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Last of the Cairngorms - salvage job on the Peak of the Wind

Last of the Cairngorms - salvage job on the Peak of the Wind


Postby Graeme D » Wed May 11, 2022 10:22 pm

Munros included on this walk: Sgòr Gaoith

Date walked: 08/05/2022

Time taken: 8.6 hours

Distance: 27.2 km

Ascent: 1190m

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Originally I had been supposed to be in Glen Strathfarrar this weekend with Bruce and John doing the four private Munros to the north of the glen but that was shunted back a fortnight after John remembered he was on a stag weekend in Brighton! :roll: It remains to be seen whether he returns from Brighton and is able to join us later in the month! :? :shock:

I had resigned myself to another weekend of jobs in and around the house but with my mother in law having recently fractured her shoulder, my wife and daughter were going to head through to Hamilton to help her out with some stuff on Saturday and then go over to Paisley to stay with my sister in law and her daughter on the Saturday evening, before going to the dreaded IKEA on Sunday. That I was not even asked whether I would want to come along was absolutely fine in my book. Naturally my mind instantly sprang into action concocting hill plans. 8)

I would not be able to leave Perth until after lunchtime given that Ailsa had an away fixture for her Jeanfield Swifts U12s team in Inverkeithing on the Saturday morning. I could have arranged for someone else to take her but to be honest, her Saturday morning games have become part of my weekly routine and I thoroughly enjoy going and watching her and the girls and being a proper soccer mom! :lol: It's as close as I get these days to reliving the old days on the terracing of East End Park in the 80s and the legendary Lothian '68 supporters bus days running out of Ryries Bar in Edinburgh in the 90s. :lol:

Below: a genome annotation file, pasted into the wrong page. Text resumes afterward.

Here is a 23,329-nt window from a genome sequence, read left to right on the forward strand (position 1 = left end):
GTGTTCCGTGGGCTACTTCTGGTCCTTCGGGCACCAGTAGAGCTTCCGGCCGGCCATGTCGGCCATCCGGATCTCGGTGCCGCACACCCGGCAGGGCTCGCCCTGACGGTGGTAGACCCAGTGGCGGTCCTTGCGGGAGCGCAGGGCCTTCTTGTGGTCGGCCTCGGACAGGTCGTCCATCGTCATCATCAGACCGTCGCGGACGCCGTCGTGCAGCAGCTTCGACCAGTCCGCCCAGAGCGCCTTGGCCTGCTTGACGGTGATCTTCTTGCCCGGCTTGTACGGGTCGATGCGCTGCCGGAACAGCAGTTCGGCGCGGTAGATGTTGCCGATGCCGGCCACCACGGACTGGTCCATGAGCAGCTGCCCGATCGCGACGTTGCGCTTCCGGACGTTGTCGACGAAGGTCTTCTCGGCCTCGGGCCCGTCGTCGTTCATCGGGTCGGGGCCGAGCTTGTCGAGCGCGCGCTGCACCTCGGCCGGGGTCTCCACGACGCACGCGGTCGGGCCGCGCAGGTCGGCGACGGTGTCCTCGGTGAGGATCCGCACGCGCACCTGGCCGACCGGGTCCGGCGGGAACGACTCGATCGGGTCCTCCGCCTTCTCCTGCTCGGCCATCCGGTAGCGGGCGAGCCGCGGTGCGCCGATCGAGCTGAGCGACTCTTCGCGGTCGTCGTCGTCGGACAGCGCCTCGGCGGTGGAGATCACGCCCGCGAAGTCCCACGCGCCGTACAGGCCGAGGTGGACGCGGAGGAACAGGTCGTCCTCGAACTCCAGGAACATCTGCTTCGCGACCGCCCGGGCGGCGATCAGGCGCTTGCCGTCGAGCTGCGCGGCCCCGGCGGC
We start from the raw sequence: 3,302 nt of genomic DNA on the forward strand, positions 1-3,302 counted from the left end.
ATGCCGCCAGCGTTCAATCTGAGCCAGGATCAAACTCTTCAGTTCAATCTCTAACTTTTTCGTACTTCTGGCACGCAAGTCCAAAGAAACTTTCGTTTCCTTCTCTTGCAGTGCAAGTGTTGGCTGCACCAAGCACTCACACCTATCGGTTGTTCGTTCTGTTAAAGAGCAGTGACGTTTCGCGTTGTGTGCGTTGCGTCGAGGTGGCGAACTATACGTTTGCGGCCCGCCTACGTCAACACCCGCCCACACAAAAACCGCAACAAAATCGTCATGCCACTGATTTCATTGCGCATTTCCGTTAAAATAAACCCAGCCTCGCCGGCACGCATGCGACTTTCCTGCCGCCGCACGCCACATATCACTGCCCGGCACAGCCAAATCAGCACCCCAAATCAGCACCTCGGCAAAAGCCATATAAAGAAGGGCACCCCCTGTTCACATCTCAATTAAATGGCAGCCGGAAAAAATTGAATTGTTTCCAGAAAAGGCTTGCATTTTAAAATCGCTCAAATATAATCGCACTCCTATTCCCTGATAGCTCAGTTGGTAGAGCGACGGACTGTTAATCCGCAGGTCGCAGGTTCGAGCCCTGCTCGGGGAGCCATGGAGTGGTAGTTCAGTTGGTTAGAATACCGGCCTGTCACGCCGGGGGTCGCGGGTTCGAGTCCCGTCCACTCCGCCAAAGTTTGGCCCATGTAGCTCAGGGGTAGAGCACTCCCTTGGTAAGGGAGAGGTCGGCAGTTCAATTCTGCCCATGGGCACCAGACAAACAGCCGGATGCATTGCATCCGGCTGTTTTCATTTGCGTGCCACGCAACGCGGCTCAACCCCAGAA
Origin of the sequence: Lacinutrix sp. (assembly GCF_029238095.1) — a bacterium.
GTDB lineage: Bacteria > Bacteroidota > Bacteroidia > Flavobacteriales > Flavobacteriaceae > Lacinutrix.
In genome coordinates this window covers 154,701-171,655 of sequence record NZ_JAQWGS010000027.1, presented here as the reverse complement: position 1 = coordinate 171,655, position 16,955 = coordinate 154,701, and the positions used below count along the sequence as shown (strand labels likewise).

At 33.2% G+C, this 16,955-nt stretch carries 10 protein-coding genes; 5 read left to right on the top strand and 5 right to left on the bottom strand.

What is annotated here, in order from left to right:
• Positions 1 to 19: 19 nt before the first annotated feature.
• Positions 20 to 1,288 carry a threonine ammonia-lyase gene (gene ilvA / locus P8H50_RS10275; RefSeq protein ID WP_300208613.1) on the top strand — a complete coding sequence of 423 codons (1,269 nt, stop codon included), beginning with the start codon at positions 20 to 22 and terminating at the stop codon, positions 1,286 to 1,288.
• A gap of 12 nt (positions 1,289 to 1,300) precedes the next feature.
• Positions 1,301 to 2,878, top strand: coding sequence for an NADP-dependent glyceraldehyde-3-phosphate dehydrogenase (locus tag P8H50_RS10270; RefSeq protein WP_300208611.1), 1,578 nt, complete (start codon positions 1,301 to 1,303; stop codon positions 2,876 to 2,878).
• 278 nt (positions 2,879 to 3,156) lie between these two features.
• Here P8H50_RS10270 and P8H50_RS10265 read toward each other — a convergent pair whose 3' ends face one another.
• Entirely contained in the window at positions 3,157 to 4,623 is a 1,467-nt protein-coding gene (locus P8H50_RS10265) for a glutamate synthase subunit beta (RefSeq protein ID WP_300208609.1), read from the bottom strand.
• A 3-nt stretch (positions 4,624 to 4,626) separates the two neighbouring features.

As it turned out, a couple of things cropped up meaning it was mid afternoon before they left Perth and it would have been late afternoon before I could head away. I had identified the Corbett Geal Charn from Dorback Lodge as the Saturday afternoon plan with the Munro Sgor Gaoith pencilled in for the Sunday. I binned the Saturday plans and did a few jobs around the house and garden instead. Unfortunately this meant that I got live radio coverage of the Pars being condemned to the third tier of Scottish football by the powerhouse that is Queens Park. Relegation to League 1 in 2013 with a team of boys after going into Administration and suffering a points deduction and the wholesale departure of the first team was regrettable but understandable. Relegation to League 1 in 2022 for a club of such stature, resources and fan base is nothing short of an utter disgrace for which all associated with it should hang their heads in shame. :( A salvage job was required to gain something out of an otherwise pear shaped weekend! :lol:

First I needed a beer. In fact, I needed several beers and as a result ended up being a bit later up on the Sunday than planned. I was still away for the back of 8 and heading north up the A9 towards Aviemore. I had long since decided that when I finally got round to Sgor Gaoith, it would be from the north through Rothiemurchus rather than the more conventional approach from the west via Glen Feshie. Longer but probably more scenic and varied.

I was parked up at the end of the road at Whitewell and off down the path onto the Coylumbridge to Loch Eanaich track by 10.30 on what looked like shaping up to be a cloudy but dry spring day with possible spells of sunshine. It didn't take Luna long to locate the first dirty great muddy hole to jump in. :roll:

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Look what I found!

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Typical Rothiemurchus

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So many destinations!